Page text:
The Velocity Of Velocities by Antonella Eye Porcelluzzi x Deaf Society

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Antonella Eye Porcelluzzi x Deaf Society
The Velocity Of Velocities | Opa Loka Records (CD/DL)

Poet Antonella Eye Porcelluzzi has written and recontextualized her own as well as archival writings, and working alongside composer Deaf Society (Ivan Murlika) they unveil an EP of five completely peculiar tracks that combine a balance of sounds, texts and a whole lot of conceptual atmosphere. The texts, in particular are interesting to note, as are their original authors: Mina Loy (1882 – 1966), was a British artist, writer, poet, playwright, novelist, futurist, feminist. Saint Teresa of Ávila (1515 –1582), was a prominent Spanish mystic, Roman Catholic saint, Carmelite nun and author during the Counter Reformation, and theologian of contemplative life through mental prayer. The results are spoken word woven with ambient drones, and then some.

Broken simply into five numbered parts this opens with a reverent theme, soft ambient to the text, “I died in the past, I live in the future…” The female narrator discusses ego, the limitlessness of the future, life and its limitations. The voice is fairly soft spoken and is integrated with effects that break its words in echo and sublime interventions.  It comes off like a sacred text, both in its oration and in its proverbial isms. Part two gets diverted into poppy folk music that sounds like a Victorian skating rink, or sounds made for clog dancing. It’s a most unusual inclusion, but somehow fits the light/dark context here.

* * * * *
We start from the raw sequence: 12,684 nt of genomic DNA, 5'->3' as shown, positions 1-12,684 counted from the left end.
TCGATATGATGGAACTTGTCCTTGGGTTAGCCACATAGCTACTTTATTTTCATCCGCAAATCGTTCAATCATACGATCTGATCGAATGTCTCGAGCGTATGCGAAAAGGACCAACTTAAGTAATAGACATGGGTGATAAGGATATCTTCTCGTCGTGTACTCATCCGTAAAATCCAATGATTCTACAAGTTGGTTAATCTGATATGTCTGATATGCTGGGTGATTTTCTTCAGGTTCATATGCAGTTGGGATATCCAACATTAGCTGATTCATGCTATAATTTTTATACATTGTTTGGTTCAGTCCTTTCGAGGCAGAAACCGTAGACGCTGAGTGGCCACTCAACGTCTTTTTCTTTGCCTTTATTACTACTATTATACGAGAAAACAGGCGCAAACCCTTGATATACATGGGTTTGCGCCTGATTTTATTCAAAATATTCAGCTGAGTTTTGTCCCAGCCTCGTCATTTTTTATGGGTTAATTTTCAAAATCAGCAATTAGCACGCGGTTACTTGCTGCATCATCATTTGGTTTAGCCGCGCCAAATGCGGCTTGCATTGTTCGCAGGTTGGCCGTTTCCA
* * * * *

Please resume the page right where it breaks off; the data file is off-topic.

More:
Abandon and agony are at the fore on part three. “My agony will be nothing…will transform your world into a stream….destroy the fear.” These poetic words of change seem to become the heart of The Velocity Of Velocities, a record that speaks in five hundred year old words, made for the contemporary ear. The drone is sinewy, caressing the speakers words which fade in and out of resonance and clarity – as if someone from the past, a ghostly spirit, speaks. Part four continues a similar theme, and a groggy humming being, running on fumes as a riveting industrial set of circumstances looms. The moan is a lullaby, and vice versa – but sounds as if it has this great sense of containment.

In the concluding Part 5, the spirit has been disturbed, awaken, whispering of misery and inspiration. Voices sampled atop one another becomes quite haunting. “You can’t restrict the mind’s capacity, therefore I stand not only in acting servitude to my perceptive consciousness, but also to the mechanical reactions of the subconsciousness…” – as the conclusion decays away, this passage gives credence to creativity itself. And this record is pure art in and of itself, to the final breath.

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